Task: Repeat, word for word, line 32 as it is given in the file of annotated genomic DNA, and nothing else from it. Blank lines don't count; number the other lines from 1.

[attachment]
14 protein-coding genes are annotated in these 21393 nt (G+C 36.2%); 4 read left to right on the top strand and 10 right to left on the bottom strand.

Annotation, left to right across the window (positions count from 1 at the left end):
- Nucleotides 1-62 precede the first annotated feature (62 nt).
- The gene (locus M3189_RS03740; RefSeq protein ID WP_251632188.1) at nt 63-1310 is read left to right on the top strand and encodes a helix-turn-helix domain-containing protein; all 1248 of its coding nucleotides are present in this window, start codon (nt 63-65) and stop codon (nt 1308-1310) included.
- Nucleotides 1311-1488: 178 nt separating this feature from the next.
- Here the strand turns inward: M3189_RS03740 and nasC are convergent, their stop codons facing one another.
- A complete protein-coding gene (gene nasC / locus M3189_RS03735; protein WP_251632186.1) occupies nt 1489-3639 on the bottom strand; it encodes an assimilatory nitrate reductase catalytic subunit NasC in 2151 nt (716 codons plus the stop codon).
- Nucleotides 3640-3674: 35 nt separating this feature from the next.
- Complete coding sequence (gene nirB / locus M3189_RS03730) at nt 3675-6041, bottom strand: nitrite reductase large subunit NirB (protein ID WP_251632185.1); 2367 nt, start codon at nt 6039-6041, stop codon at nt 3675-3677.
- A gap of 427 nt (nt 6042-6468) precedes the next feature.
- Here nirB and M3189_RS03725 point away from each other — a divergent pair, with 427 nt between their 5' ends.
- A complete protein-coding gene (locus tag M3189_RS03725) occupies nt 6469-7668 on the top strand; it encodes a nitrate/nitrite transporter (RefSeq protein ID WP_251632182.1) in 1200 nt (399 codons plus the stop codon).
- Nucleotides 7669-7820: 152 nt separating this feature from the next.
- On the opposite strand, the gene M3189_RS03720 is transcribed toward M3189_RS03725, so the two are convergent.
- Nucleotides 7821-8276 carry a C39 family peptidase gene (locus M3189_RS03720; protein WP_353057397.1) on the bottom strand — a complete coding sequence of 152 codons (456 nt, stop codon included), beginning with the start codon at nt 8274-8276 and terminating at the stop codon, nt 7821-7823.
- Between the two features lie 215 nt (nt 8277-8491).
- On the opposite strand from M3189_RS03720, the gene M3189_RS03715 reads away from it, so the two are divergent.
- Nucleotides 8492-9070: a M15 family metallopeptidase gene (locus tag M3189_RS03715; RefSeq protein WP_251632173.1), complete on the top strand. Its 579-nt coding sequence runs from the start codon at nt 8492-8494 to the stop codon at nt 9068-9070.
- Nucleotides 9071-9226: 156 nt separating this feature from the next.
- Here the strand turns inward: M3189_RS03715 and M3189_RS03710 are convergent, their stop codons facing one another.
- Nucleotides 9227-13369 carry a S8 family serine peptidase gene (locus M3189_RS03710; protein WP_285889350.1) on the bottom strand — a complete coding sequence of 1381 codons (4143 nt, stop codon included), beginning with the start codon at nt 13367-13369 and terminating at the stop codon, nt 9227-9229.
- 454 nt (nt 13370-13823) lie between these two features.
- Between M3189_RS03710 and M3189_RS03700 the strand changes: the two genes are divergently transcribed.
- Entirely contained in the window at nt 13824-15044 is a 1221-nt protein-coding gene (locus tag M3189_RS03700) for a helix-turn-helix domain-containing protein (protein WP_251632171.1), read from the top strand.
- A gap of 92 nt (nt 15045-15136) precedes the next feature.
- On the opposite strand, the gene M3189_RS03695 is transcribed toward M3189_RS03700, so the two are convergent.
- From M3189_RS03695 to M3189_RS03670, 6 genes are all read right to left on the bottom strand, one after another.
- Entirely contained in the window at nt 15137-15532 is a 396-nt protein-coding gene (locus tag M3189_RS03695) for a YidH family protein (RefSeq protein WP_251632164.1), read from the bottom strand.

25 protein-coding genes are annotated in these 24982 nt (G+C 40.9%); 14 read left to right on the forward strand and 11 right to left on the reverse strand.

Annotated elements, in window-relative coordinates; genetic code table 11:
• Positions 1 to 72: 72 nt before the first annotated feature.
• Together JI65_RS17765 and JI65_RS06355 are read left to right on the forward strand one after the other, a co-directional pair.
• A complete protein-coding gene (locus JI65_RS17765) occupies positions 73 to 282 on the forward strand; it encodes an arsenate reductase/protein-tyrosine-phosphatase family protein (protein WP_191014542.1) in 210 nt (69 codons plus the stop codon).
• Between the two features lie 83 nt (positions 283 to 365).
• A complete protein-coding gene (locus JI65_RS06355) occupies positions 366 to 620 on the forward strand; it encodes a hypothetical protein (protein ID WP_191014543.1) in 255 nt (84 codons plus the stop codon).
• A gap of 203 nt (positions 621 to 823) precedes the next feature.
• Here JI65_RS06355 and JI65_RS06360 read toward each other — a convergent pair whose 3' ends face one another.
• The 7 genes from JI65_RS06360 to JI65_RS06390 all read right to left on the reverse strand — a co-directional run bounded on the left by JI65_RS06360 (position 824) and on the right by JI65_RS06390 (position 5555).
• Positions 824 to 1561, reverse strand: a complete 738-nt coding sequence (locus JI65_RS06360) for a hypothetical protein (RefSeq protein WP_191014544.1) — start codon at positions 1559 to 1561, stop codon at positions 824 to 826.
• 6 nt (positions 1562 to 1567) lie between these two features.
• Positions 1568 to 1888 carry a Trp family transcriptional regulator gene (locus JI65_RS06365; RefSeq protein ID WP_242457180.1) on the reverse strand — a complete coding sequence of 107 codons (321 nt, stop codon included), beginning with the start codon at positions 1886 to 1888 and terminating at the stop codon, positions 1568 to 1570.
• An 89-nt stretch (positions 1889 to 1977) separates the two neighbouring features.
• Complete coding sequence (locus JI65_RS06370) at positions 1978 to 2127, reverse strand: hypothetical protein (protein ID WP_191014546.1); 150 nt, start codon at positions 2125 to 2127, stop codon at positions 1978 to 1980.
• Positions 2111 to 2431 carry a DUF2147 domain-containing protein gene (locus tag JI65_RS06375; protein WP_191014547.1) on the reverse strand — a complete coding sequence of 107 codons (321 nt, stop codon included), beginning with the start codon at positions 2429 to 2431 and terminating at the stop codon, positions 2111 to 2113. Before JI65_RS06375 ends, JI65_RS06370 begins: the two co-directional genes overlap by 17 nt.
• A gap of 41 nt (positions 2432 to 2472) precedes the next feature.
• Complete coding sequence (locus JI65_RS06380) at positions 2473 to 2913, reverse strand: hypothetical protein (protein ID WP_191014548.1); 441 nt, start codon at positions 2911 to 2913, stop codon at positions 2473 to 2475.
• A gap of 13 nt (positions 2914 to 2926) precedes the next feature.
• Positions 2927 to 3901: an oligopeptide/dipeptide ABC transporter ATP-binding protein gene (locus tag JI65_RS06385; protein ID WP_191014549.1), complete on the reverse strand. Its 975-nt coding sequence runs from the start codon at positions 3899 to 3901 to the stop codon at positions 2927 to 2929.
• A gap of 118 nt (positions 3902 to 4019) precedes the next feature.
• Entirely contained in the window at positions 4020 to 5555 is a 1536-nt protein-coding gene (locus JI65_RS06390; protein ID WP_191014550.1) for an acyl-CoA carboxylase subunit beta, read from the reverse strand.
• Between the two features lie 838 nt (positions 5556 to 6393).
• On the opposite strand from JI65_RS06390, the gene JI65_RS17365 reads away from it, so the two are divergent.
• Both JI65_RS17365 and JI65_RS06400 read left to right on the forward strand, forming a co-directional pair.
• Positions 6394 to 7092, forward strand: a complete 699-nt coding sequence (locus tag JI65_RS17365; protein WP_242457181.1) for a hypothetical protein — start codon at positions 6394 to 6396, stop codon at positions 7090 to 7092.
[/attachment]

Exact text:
• Together JI65_RS17765 and JI65_RS06355 are read left to right on the forward strand one after the other, a co-directional pair.